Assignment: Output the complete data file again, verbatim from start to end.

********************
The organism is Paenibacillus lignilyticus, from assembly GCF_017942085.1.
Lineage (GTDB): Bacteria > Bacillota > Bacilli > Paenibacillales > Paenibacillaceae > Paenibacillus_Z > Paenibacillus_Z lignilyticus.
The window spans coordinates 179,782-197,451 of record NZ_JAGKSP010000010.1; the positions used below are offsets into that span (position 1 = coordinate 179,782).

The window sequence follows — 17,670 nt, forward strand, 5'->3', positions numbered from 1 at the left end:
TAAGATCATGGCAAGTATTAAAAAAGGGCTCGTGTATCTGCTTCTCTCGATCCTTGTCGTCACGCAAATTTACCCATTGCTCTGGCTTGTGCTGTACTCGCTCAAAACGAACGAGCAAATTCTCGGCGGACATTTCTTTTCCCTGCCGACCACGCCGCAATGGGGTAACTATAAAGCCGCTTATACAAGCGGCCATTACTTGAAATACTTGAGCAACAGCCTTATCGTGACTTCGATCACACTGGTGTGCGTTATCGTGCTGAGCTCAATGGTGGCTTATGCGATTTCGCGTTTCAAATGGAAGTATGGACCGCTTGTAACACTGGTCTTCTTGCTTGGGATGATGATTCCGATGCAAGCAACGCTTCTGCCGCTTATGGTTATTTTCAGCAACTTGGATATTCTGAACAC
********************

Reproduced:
The organism is Paenibacillus lignilyticus, from assembly GCF_017942085.1.
Lineage (GTDB): Bacteria > Bacillota > Bacilli > Paenibacillales > Paenibacillaceae > Paenibacillus_Z > Paenibacillus_Z lignilyticus.
The window spans coordinates 179,782-197,451 of record NZ_JAGKSP010000010.1; the positions used below are offsets into that span (position 1 = coordinate 179,782).

The window sequence follows — 17,670 nt, forward strand, 5'->3', positions numbered from 1 at the left end:
TAAGATCATGGCAAGTATTAAAAAAGGGCTCGTGTATCTGCTTCTCTCGATCCTTGTCGTCACGCAAATTTACCCATTGCTCTGGCTTGTGCTGTACTCGCTCAAAACGAACGAGCAAATTCTCGGCGGACATTTCTTTTCCCTGCCGACCACGCCGCAATGGGGTAACTATAAAGCCGCTTATACAAGCGGCCATTACTTGAAATACTTGAGCAACAGCCTTATCGTGACTTCGATCACACTGGTGTGCGTTATCGTGCTGAGCTCAATGGTGGCTTATGCGATTTCGCGTTTCAAATGGAAGTATGGACCGCTTGTAACACTGGTCTTCTTGCTTGGGATGATGATTCCGATGCAAGCAACGCTTCTGCCGCTTATGGTTATTTTCAGCAACTTGGATATTCTGAACAC